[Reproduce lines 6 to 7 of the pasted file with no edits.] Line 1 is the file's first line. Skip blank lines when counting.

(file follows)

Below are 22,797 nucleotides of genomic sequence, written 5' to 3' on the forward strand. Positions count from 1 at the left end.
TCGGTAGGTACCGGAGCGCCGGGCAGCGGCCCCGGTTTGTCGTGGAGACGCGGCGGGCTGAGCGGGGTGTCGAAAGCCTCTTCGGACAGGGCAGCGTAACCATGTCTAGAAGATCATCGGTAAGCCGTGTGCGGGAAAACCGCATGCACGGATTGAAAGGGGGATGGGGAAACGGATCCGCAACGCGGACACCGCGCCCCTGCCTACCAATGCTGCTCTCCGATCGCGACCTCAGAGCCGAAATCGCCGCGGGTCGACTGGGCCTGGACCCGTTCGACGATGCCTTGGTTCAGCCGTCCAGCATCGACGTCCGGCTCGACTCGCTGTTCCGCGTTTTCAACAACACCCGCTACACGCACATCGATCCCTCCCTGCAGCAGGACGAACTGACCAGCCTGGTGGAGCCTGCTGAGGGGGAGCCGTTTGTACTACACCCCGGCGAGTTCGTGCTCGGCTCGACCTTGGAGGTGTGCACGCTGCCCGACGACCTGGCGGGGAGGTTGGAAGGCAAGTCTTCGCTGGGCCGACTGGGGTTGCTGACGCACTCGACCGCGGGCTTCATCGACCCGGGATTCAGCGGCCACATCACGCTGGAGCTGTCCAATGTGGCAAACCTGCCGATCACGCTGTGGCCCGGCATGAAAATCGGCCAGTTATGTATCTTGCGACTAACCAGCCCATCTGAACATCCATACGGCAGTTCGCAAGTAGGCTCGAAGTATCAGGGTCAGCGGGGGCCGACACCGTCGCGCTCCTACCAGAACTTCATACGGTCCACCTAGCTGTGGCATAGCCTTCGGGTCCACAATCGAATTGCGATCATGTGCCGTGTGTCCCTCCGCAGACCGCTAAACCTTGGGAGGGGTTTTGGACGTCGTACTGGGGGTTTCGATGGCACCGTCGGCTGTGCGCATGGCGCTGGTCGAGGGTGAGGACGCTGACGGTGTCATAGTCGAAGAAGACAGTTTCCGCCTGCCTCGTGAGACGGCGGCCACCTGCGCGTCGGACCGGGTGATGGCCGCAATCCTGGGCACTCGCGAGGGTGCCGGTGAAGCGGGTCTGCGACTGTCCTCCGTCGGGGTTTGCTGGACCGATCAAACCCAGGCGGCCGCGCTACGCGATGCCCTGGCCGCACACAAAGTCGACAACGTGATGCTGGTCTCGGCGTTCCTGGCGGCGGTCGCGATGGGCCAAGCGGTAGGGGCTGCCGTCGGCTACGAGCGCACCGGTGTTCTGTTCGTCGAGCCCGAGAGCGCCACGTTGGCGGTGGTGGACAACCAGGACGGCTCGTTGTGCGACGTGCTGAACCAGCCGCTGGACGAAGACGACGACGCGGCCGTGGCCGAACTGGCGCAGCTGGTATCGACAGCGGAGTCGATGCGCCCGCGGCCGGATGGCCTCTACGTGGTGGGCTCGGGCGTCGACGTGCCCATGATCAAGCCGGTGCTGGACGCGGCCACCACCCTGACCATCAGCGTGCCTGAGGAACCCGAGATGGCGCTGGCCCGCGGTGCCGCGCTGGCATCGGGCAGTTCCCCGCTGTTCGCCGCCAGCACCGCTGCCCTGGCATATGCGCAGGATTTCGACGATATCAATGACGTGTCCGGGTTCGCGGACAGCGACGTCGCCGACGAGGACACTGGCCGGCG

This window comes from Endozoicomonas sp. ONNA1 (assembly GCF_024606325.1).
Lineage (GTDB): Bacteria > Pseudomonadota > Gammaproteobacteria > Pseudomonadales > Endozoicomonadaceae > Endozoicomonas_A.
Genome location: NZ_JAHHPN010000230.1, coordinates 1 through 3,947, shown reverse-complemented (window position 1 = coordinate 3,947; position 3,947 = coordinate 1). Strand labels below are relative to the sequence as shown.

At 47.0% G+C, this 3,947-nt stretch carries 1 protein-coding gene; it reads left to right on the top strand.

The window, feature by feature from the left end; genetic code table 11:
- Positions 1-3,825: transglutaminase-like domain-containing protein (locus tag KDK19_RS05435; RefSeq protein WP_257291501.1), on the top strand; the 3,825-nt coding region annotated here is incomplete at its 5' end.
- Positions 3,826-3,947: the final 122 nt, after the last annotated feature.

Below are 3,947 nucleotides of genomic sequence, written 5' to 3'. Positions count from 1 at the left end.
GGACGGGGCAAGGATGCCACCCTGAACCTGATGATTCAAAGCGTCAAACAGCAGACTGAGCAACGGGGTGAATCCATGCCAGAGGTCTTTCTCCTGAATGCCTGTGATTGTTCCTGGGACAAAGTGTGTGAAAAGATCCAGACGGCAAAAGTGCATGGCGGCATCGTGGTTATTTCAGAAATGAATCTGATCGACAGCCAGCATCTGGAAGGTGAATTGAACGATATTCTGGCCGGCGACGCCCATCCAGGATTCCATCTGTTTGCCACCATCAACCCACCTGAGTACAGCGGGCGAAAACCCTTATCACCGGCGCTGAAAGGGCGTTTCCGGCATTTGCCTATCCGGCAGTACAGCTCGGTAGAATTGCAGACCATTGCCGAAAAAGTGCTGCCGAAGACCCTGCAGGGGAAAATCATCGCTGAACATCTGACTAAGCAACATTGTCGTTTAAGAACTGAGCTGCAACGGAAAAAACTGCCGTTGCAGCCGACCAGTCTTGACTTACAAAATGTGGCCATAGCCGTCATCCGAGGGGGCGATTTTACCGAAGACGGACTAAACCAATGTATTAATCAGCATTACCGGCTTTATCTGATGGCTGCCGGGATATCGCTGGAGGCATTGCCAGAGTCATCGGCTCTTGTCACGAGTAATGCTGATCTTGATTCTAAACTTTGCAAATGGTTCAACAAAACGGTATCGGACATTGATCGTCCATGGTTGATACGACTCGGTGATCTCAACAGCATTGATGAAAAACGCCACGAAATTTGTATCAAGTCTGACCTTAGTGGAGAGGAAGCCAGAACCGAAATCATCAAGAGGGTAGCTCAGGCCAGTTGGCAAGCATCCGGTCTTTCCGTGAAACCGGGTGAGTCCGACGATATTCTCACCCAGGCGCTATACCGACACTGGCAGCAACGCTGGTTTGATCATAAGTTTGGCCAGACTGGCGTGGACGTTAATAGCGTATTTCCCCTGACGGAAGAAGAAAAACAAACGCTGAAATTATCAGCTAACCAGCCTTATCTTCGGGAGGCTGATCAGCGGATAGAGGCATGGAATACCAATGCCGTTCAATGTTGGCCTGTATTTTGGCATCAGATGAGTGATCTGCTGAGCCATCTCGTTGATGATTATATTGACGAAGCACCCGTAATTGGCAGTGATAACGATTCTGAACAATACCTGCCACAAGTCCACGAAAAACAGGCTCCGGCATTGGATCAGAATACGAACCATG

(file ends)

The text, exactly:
At 47.0% G+C, this 3,947-nt stretch carries 1 protein-coding gene; it reads left to right on the top strand.

The window, feature by feature from the left end; genetic code table 11: